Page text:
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3 IT security lessons from FTC's Wyndham liability ruling

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Rob Lemos Writer and analyst
 

In April 2008, hackers breached critical systems at hotel chain and management company Wyndham Worldwide, stealing the details of a half million debit- and credit-card accounts and sneaking them out of the company's network to a server in Russia.

Wyndham, which manages the information systems used by its franchisees to handle hotel operations and payment transactions, failed to patch the vulnerable servers exploited in the breach and didn't deploy new security measures, according to the US Federal Trade Commission (FTC), the United States' consumer-protection watchdog. Over the next two years, hackers twice used the same technique to compromise the company's systems and steal tens of thousands of additional payment-card details.

The attacks—and Wyndham's tepid reaction to them—are at the heart of a lawsuit brought by the FTC against the hotel management company in 2012. While Wyndham claimed that the company "recognize(s) the importance of protecting the privacy of individual-specific (personally identifiable) information," the company failed to live up to the implied promises, the FTC maintained, and then sued Wyndham under the century-old legal charge of unfair and deceptive business practices.

Is the Wyndham decision a game-changer?

This week, a federal appeals court upheld the agency's right to file civil complaints against businesses for failing to protect consumer information with adequate cybersecurity. The August 24 ruling puts information-security professionals on notice, said Abraham J. Rein, an associate in the Internal Investigations and White Collar Defense Group at law firm Post & Schell, P.C.

"This case means that companies need to monitor FTC's enforcement actions and what the agency is concerned about," he said. "And those people need to be communicating. Someone on the legal side of the office needs to communicate regularly and continuously with the IT folks to make sure they are on top of things."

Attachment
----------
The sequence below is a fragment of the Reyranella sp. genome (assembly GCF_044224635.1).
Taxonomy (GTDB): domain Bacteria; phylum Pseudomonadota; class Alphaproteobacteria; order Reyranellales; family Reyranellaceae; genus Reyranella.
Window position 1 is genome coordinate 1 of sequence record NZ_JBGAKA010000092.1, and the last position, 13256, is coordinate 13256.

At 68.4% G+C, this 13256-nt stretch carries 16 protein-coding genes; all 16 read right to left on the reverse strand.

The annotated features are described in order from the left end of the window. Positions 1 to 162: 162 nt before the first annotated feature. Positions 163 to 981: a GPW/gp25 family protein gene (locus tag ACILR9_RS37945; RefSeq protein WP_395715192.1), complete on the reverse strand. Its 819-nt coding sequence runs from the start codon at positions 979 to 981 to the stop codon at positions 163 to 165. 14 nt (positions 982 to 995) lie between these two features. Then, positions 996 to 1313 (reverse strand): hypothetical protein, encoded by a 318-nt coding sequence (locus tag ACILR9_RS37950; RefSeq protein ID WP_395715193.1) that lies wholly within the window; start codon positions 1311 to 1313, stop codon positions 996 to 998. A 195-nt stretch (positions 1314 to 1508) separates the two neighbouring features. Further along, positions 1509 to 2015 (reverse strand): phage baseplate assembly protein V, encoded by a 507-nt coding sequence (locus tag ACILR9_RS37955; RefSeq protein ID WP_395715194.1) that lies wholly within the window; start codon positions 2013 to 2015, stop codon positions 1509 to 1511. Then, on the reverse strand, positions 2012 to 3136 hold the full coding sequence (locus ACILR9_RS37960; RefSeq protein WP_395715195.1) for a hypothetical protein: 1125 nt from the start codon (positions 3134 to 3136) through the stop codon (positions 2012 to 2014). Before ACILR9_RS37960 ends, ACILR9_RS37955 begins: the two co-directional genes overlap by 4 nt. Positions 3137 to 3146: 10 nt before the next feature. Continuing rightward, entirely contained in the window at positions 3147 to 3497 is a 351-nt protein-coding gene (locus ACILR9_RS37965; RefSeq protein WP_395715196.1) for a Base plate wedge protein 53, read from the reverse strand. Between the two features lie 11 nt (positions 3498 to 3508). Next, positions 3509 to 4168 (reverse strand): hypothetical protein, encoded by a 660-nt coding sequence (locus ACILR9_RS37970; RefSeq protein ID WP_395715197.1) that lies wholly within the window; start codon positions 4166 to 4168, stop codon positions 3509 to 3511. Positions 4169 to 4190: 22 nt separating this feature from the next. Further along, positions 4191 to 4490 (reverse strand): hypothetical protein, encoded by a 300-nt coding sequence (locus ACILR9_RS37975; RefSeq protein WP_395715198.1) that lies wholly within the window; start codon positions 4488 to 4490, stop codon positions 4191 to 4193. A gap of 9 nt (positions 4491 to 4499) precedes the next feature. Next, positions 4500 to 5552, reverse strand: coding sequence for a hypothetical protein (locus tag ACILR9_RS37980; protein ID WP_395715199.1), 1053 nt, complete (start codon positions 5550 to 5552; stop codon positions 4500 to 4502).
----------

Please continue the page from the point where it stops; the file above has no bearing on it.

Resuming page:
Monday's ruling by the U.S. Court of Appeals for the Third Circuit lays another brick in the FTC's foundation for bringing legal action against companies who lack adequate cybersecurity. The ruling supports the agency's right to sue companies, even in cases where there's no documented breach, if the business hasn't secured the systems that handle consumer data.

"It is not only appropriate, but critical, that the FTC has the ability to take action on behalf of consumers when companies fail to take reasonable steps to secure sensitive consumer information," Federal Trade Commission Chairwoman Edith Ramirez said in an August 24 statement.

The Wyndham's case will likely set the bar, and a low one, for determining when a company isn't doing its due diligence in protecting consumer information, legal experts said.

The initial breach, for example, used a brute-force password guessing attack that resulted in hundreds of user accounts being locked out, according to the FTC complaint. Wyndham's information-technology people "were able to determine that the account lockouts were coming from two computers on (the company's) network, (but) they were unable to physically locate those computers," the FTC's complaint stated. "As a result, [the] Defendants did not determine that the (company's) network had been compromised until almost four months later."

Legal experts pointed to three lessons IT security operations teams should take from the ruling.

1. Don't be a laggard

The moral of the case is that companies and their IT security teams need to deliver on reasonable security. According to the FTC complaint, Wyndham failed to secure its systems and its customers' data in ten significant ways, including failing to fix known security vulnerabilities, leaving default usernames and passwords on sensitive servers, and failing to keep track of what computers connected to its network.